Wisconsin Transportation Secretary Dave Ross acknowledged Tuesday that the state has not adequately funded local roads, but he says the solution doesn’t involve increasing the revenue stream.
Instead of increasing gas taxes or vehicle registration fees, he told a group of about two dozen at a La Crosse Chamber of Commerce forum, the state can address underfunded local roads by slicing the funding pie differently and using a new system that will better match funding to needs.
“We need more money for the local road program, there’s no doubt about that,” said Ross, who was named transportation secretary early in 2017 after the resignation of Mark Gottlieb. “We don’t spend enough on the local roads. We need to do more.”
One way the state could free up more money for local road funding, Ross said, would be to take on fewer “mega projects.” The state is involved in five such projects now, but if the state didn’t take on so many there would be more money to share with counties and municipalities for their roads.
Also, he said, the state could free up money for local road through “efficiencies” and completing projects more quickly.
The pie-slicing strategy suggested by Ross didn’t sound like a viable solution to La Crosse County Board Chair Tara Johnson and Highway Commissioner Ron Chamberlain.
“How do you go faster? What’s the incentive, what’s the plan for making those projects go faster?” Johnson said. “The notion that cutting up the pie differently is going to solve the problem is disappointing.”
“I have to disagree with the secretary on the funding stream issue,” Chamberlain added. “We haven’t seen inflationary increases to keep up with inflation. Simply reallocating existing funds does not address that issue.”
In addition, Johnson said, completing the mega projects already under way will take time, so the redistribution of the state’s transportation dollars would be years off. “Where do we get the money in the short term to pay for unsafe roads and bridges that need repair?”
That’s a question the county is asking voters in a four-part referendum on the Nov. 6 ballot.
At one time, General Transportation Aid payments from the state to local governments covered about 30 percent of local road work, but that has been shrinking for years, down to about 18 percent now. Chamberlain maintains that even with a return to the historic 30 percent GTA level, the county needs to do something to address its list of $101 million in identified road and bridge needs.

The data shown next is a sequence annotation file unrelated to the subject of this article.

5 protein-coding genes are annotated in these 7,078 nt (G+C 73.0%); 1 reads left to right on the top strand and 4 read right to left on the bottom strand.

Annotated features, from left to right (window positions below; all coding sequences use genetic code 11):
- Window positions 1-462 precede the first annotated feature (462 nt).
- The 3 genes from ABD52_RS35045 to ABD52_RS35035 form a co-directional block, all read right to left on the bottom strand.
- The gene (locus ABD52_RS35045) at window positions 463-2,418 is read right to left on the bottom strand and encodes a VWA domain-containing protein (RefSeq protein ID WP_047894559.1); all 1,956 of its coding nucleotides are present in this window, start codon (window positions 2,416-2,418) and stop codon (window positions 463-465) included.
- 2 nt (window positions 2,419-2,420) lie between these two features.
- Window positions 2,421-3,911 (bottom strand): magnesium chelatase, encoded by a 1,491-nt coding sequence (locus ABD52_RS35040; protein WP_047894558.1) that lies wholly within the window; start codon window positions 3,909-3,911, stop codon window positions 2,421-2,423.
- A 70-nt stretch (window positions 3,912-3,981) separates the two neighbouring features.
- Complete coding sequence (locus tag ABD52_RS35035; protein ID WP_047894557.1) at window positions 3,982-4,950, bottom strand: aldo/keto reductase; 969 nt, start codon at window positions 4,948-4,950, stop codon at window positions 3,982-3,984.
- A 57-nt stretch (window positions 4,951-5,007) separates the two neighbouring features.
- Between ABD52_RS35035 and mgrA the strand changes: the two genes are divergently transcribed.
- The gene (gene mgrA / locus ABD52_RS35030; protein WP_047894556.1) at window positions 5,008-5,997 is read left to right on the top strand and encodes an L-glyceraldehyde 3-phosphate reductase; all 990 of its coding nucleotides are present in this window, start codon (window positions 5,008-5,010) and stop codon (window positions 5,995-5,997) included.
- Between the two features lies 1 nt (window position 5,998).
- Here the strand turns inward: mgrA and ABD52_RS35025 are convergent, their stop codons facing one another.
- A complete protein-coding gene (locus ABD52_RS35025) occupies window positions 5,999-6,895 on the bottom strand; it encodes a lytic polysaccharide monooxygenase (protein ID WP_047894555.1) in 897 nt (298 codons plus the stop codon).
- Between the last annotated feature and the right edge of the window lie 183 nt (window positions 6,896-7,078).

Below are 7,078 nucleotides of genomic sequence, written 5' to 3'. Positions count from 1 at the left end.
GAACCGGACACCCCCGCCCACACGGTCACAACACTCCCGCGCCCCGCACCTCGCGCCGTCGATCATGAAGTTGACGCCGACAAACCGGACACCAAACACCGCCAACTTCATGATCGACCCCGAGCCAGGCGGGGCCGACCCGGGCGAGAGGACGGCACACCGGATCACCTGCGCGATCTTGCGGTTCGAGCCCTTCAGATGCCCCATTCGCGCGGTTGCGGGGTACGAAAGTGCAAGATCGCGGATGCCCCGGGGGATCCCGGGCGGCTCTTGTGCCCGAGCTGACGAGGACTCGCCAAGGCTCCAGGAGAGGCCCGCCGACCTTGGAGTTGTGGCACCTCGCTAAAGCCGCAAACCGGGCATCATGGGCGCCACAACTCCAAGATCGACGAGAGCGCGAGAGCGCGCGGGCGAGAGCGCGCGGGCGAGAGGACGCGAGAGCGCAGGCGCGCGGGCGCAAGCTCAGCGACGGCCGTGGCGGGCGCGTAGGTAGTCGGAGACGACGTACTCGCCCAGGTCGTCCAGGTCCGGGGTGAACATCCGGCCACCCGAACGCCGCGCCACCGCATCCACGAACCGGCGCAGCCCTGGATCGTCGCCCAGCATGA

To start to get caught up with those county road projects would take spending $5 million per year, Chamberlain figures, and the county referendum asks voters, first, whether it should spend that $5 million per year.
The three ensuing questions on the ballot ask voters whether they support a 0.5 percent sales tax on tourism-related goods and services (a premier resort area tax), a $56 annual vehicle registration fee (or “wheel tax”) on cars and light trucks or a 15 percent increase in the county’s portion of the property tax.
There was no discussion of the county transportation funding referendum at the Chamber forum, but several participants pressed Ross on what can be done about La Crosse Street, the badly deteriorated road on which the Chamber offices sit.
As it turns out, not much.
Ross noted that La Crosse Street, which also is state Highway 16, is on the DOT’s list of “enumerated” projects as part of the controversial “north-south corridor” study. State rebuilding of La Crosse Street is scheduled for 2025, and the DOT has a policy of not doing repairs on a road that’s slated for major work.
Ross also noted that after a Legislative Audit Bureau report on the DOT that was critical of its practice of dividing up transportation funds among DOT districts based on a fixed formula, the DOT is working on a new data-driven system that will be better focused on need.
“The roads will ask for the dollars rather than the districts just getting fixed dollars. The dollars need to be moved to the need,” Ross said. “That’s the fair way to do roads in Wisconsin.”